Posted by Patrick Melon
4 day hike
Day 1: I flew into Hobart early Sunday morning and caught the shuttle to the city centre. There was enough time to pick up some methylated spirits for cooking before catching the bus to Lake St Clair. Here I had arranged to pick up my national parks pass and also was able to book the midday ferry to Narcissus. I was the only hiker on board the rest were passengers having a tour of this scenic lake. Eventually we arrived at the jetty and I was able to sort my gear out before tackling the three-hour journey to Pine Valley.
The Narcissus hut was closed for long overdue renovations.
The hike into Pine Valley is pleasant enough with no major climbs. It crosses the Narcissus River and button grass fields before arriving at the junction of the Overland and Pine Valley tracks.
The plan was to camp at Pine Valley and the following day to climb the Acropolis. The last time I had been in Pine Valley was at the end of a walk down the Overland track. I managed to take in the Labyrinth, a plateau filled with lakes and tarns with exceptional views in all directions. However the planned climb of the Acropolis was shelved by a fast approaching low pressure system which brought heavy rain and high winds.
They were some hikers completing the Overland track at the hut with the aim of catching the ferry back home the following day. They told me of a party of three who had attempted the Acropolis the day before but turned back below the summit because of a rather steep rock wall.
I set off early the next day heading north to the Cephissus Falls further up the valley. After crossing the creek the track heads east and becomes ever more steep climbing through thick bush. This brings you on to an open and very exposed plateau where Parks and Wildlife have constructed boardwalks to protect the vegetation from erosion.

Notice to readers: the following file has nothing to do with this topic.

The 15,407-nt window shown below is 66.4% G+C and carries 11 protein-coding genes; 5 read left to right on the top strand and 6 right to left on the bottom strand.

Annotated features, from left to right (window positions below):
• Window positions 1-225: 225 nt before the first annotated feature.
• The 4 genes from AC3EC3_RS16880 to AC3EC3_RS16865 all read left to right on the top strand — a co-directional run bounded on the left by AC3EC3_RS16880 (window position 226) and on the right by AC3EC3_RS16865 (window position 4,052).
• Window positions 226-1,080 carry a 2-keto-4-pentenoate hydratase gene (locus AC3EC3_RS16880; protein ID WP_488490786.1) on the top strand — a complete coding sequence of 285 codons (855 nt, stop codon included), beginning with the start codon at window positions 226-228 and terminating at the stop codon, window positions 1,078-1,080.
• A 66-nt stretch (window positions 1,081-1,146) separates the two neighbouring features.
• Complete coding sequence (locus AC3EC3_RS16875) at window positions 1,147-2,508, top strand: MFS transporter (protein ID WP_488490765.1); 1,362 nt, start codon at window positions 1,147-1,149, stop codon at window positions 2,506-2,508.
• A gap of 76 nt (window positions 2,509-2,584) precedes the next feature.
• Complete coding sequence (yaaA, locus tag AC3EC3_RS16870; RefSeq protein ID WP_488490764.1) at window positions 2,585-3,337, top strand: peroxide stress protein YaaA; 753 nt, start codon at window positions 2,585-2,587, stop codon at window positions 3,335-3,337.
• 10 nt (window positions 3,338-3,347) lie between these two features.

There are some great examples of Snow gums bent and twisted by the weather.
Leaving the plateau the track enters bush and sections of Pandani.
The weather was cloudy but sections of the cliffs that protect the Acropolis were clearly visible.
Looking back to the south you could see the top end of Lake St Clair overshadowed by Mount Olympus (the top hidden by cloud).
The track becomes rough occasionally marked by snow poles. The rock cairns to discover the tortuous passage through a series of gullies. To the left the mountain is protected by vertical walls and to the front a curious array of rock spires with boulders perched precariously on top.
I eventually came to the crux of the walk which is a two meter rock wall. No great exposure and a quick mantelshelf brings you on top of it. This in fact is just below the summit and a short scramble brings you to the summit area of the Acropolis.
The summit area consists of a jumble of Dolorite boulders covered in blotchy orange lichen.
The track completely disappears and it is essential to follow a series of rock cairns to the peak itself. These are not always easy to find. By now the clouds began to break up and the sun broke through.
The views were terrific in all directions. The Labyrinth with its lakes were clearly visible below to the west. The forbidding cliffs of Mount Geryon can be seen to the north.
Falling Mountain (centre) and the DuCane gap (the saddle right of centre) where the Overland track passes down to the Windy Ridge hut (clearly visible but not in the photo below) completed the views on the east side.
No one else around today so I made a leisurely descent down the steep east side.
From the plateau the track is easy enough to follow back down to Pine Valley. On returning the hut was filled and several parties took up the remaining spare campsites in preparation for climbs the following day to the Labyrinth.
It is hard to find a good spot to take pictures of the Pine Valley hut being surrounded by trees, but a short walk to the helipad brings you out to open button grass fields. From here good views of Mt Gould.
Day 3: After a restful night’s sleep the next day I leapfrogged the Narcissus hut aiming to walk down the west side of Lake St Clair and spent a night at Echo Point hut.
Some interesting fungi on the track to Echo Point
The last time I stayed at Echo Point hut I spent the time fully clothed in my sleeping bag in the hut in freezing conditions before walking out the next day to catch the midday bus to Hobart. By contrast the day was fine and sunny and I chose to camp.
Day 4: The three-hour walk the next day brought me back to the visitor centre where I booked a backpacker’s bunk and enjoyed the luxury of a warm cabin and hot showers.